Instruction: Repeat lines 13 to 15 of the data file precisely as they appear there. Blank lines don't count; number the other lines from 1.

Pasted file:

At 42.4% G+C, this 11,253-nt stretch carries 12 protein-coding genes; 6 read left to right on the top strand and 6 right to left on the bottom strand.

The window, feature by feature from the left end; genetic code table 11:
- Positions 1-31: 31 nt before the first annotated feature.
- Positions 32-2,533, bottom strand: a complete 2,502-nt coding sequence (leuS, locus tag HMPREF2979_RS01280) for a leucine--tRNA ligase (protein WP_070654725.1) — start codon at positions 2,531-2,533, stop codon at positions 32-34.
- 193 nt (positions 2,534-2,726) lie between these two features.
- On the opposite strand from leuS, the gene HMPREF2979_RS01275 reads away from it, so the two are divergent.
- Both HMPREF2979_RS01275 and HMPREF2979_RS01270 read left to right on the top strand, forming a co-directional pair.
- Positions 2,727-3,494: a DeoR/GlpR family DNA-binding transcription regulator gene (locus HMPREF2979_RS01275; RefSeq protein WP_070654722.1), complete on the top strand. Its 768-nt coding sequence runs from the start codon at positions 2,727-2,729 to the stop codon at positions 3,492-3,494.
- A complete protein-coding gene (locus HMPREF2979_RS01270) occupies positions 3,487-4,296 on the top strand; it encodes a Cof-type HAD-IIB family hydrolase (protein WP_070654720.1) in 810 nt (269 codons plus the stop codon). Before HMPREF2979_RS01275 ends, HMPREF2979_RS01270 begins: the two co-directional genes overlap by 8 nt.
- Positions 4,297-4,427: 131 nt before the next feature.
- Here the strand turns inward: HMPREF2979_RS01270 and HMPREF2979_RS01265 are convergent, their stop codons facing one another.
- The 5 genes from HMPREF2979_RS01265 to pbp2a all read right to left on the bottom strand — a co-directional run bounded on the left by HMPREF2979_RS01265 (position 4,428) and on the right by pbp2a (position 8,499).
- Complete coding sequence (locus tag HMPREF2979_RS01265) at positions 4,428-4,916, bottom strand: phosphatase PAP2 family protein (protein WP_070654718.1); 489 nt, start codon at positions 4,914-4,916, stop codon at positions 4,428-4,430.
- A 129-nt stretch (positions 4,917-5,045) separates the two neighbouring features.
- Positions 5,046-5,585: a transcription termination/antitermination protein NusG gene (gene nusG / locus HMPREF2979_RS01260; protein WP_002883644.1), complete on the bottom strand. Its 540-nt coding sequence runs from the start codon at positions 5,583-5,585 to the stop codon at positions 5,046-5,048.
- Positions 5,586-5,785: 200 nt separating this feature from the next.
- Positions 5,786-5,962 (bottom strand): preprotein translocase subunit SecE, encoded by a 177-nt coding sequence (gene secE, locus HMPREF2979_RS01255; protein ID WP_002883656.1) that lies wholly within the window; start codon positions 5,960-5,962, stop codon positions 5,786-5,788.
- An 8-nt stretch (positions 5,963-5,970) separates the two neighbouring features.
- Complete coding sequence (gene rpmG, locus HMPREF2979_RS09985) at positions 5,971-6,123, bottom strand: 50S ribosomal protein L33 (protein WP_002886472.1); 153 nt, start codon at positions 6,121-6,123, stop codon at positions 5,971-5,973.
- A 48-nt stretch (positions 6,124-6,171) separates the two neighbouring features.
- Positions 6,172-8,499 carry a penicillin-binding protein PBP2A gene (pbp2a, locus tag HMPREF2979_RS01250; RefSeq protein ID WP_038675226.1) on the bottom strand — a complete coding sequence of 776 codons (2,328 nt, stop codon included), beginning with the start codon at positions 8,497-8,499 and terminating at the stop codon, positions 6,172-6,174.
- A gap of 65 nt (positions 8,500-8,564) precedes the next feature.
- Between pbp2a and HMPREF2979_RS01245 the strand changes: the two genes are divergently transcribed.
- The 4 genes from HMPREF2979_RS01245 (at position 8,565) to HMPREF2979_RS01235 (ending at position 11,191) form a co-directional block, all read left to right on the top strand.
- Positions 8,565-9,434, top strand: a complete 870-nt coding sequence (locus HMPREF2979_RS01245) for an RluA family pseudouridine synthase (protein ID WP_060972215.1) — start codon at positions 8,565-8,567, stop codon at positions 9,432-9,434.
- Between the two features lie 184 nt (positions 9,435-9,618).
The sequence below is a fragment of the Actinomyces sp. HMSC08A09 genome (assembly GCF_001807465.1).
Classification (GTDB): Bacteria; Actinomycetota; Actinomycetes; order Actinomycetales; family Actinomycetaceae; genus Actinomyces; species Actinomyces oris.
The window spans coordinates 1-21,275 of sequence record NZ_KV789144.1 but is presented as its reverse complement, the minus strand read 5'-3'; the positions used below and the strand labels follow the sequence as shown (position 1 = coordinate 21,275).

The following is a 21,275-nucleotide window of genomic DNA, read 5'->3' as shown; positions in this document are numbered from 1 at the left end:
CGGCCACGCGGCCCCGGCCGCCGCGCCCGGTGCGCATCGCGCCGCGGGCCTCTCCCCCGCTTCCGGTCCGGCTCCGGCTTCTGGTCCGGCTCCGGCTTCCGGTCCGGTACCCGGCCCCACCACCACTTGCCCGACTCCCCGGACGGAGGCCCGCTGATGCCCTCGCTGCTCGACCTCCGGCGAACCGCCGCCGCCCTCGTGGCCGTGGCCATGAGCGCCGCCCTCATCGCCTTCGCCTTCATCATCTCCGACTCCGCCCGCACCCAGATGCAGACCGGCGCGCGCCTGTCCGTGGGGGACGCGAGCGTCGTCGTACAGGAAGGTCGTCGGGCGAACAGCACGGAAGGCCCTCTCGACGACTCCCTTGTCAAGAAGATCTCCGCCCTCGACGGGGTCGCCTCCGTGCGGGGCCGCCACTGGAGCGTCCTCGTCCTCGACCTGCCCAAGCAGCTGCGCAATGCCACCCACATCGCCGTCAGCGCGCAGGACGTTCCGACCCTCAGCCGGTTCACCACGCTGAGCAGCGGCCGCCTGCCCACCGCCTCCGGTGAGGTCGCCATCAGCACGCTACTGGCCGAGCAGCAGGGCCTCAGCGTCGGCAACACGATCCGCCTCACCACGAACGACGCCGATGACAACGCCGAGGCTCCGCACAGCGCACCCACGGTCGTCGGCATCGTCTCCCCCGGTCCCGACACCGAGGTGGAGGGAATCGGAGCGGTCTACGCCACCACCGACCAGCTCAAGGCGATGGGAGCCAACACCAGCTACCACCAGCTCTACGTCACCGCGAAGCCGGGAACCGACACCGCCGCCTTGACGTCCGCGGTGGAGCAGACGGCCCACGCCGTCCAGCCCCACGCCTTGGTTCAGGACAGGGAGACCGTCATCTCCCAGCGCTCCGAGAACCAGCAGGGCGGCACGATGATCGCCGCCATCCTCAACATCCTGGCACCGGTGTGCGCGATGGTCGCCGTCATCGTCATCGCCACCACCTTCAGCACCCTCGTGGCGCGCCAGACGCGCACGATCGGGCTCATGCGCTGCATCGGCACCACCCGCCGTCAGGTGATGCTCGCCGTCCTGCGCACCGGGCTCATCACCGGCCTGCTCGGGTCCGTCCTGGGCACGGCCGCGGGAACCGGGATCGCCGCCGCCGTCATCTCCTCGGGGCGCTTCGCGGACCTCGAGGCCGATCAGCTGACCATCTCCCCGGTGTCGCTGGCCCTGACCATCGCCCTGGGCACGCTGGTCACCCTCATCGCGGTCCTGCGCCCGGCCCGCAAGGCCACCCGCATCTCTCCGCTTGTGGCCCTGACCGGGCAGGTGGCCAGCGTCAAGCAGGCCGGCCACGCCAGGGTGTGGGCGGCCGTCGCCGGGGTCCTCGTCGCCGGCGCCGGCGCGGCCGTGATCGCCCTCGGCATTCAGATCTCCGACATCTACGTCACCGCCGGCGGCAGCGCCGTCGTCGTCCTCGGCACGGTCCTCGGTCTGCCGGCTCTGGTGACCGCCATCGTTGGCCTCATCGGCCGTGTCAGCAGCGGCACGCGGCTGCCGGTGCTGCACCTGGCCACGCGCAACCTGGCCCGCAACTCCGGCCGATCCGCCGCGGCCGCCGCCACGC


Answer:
- Complete coding sequence (locus tag HMPREF2979_RS01265) at positions 4,428-4,916, bottom strand: phosphatase PAP2 family protein (protein WP_070654718.1); 489 nt, start codon at positions 4,914-4,916, stop codon at positions 4,428-4,430.
- A 129-nt stretch (positions 4,917-5,045) separates the two neighbouring features.
- Positions 5,046-5,585: a transcription termination/antitermination protein NusG gene (gene nusG / locus HMPREF2979_RS01260; protein WP_002883644.1), complete on the bottom strand. Its 540-nt coding sequence runs from the start codon at positions 5,583-5,585 to the stop codon at positions 5,046-5,048.